Sharad Pawar: The return of the Maratha strongman to form
New Delhi/Mumbai: NCP supremo Sharad Pawar, who scripted the Shiv Sena-NCP-Congress regime, reached the Trident Hotel on Tuesday amidst cheers from workers of all the three parties, though having being written off by political analysts ahead of the crucial Maharashtra Assembly elections after his party’s lacklustre performance in the Lok Sabha polls earlier this year.
Despite the momentary setback of nephew Ajit Pawar’s abortive rebellion, Sharad Pawar has emerged the winner in the political game, which was changing its course every minute. He has successfully enthroned Shiv Sena’s Uddhav Thackeray as Chief Minister with much manoeuvring.
The path was not easy at it seems now – Pawar had pushed for a rotational Chief Minister in the State but the Shiv Sena insisted on a full five-year term. Then Uddhav Thackeray’s nominees for CM also found no takers, including name of his son and first-time MLA, Aditya Thackeray.
In this entire episode, Pawar kept the suspense on till Friday when he announced Uddhav Thackeray will lead the coalition. Before that, he was intentionally evasive, saying at one time that he doesn’t know who will form the government, and then on another occasion, saying the (then) BJP-Shiv Sena alliance had got a mandate to form the government. Meanwhile, as the Sena, the Congress and his NCP were reaching the final stage on the Common Minimum Programme, Pawar met Prime Minister Narendra Modi in presence of Home Minister Amit Shah and what transpired between them is not known.
As the three parties agreed on Friday that Uddhav Thackeray will be the Chief Minister, NCP spokesperson Nawab Malik said that “Pawar Sahab has defeated the Chanakya of modern Indian politics”, in a jibe at BJP chief and Home Minister Amit Shah. Though Ajit Pawar’s shock defection revealed on Saturday morning could have challenged Malik’s praise, Pawar kept his cool and managed to quell the high-voltage revolt, proving he is a seasoned political operator.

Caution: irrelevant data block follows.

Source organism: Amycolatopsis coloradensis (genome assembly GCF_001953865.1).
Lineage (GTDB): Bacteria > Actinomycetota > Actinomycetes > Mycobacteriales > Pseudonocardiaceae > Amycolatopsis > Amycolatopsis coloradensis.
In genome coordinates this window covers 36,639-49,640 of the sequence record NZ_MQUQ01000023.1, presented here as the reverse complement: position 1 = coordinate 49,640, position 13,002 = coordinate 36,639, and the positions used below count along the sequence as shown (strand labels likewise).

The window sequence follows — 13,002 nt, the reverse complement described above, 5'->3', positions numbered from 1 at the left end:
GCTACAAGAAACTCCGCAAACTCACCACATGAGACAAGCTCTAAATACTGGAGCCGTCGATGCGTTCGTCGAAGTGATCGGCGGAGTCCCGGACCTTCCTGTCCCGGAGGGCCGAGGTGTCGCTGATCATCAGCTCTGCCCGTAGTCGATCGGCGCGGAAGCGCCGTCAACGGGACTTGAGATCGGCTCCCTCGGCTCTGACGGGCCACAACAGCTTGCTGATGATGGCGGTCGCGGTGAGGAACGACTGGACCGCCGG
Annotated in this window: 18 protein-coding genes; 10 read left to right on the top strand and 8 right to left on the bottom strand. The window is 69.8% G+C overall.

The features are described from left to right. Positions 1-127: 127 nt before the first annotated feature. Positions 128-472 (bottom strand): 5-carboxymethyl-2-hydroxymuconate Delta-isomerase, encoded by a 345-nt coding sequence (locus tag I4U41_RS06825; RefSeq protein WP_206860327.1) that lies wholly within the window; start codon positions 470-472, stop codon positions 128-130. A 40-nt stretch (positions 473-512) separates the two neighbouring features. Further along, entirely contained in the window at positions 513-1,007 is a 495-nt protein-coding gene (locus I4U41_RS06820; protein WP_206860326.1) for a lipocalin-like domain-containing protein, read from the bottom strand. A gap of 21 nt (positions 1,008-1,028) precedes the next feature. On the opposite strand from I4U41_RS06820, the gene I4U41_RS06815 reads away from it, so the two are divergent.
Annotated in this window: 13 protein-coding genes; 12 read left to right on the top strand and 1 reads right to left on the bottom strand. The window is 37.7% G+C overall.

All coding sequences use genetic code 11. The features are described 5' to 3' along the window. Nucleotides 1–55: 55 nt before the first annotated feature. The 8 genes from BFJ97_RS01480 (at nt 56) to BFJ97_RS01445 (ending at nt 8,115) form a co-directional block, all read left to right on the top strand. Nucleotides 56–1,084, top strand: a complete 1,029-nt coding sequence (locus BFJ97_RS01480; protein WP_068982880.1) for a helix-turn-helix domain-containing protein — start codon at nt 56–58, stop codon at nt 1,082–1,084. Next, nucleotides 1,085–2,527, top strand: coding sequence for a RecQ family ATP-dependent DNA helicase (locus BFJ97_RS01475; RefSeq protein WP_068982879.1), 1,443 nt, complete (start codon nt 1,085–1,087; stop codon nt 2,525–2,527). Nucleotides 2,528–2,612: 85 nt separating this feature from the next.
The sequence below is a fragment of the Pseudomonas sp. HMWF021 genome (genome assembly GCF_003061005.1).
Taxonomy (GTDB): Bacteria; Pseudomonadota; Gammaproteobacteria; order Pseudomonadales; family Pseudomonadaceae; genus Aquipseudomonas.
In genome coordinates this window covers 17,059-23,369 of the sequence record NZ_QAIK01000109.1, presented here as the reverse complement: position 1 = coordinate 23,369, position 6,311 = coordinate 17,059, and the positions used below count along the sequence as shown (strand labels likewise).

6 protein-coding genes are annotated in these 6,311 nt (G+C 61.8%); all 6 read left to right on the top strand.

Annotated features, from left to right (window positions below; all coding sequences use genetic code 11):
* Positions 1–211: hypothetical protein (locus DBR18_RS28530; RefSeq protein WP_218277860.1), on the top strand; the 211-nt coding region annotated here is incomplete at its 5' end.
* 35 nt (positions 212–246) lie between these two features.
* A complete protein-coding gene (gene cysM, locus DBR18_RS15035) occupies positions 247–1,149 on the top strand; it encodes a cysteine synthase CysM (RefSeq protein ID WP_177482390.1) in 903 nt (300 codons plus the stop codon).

Throwing a challenge to the BJP, he said “Maharashtra is not Goa, Manipur or Arunachal Pradesh or Karnataka” and went on to prove his words.
Within three days of the revolt, he not only managed to keep his flock together but succeeded in getting Ajit Pawar to resign, causing the fall of the less than four-day old Devendra Fadnavis government. Almost all MLAs of the NCP are in the Pawar fold, leaving Ajit Pawar isolated.
Sharad Pawar, who first became Maharashtra Chief Minister in 1978 — after some deft political manoeuvres — at the age of 38 has proved he is still at the centre of Maharashtra politics. Thrice Chief Minister and Union minister many times, he successfully steered the NCP though it became a marginal player, both at the Centre and in the State, after the UPA lost the 2014 general elections and the Maharashtra Assembly elections.
During the October Assembly elections also, many leaders left the NCP, including close aide Ganesh Naik, but the 79-year old Maratha leader campaigned vigorously.
At one meeting in Satara, Pawar stood drenched on the podium to address party workers in heavy rain, refusing to take an umbrella saying he cannot do it as his party workers are also braving the rain. The 40-minute speech in Satara led to the defeat of the descendant of Shivaji, Udyan Raje Bhonsle, who had switched from the NCP to the BJP just ahead of elections.
When Pawar’s name came up in the ED investigation in a money laundering case, he made it an election agenda and turned the tide against the BJP, saying “a Maratha never bows to Delhi and even Shivaji, the great Maratha ruler, never bowed to the rulers of Delhi” and went to ED office without even a notice.
After October 24 when the results were announced and trouble sprang between pre-poll allies BJP and Shiv Sena, Pawar was in the thick of things, from meeting Shiv Sena leaders midway on the road to meeting Uddhav Thackeray in Hotel Trident and monitoring all political activity in a bid to return to the centrestage.
In Delhi, he met Congress interim president Sonia Gandhi twice to take her consent in the government formation. His house 6, Janpath in Lutyens’ Delhi had been at the centre of hectic political activity for the last few days.
When the common minimum programme was discussed and agreed in Delhi, the focus shifted to Pawar’s Mumbai residence, Silver Oak, from where he anchored the activities bringing once-foe Sena together to stitch the most difficult alliance.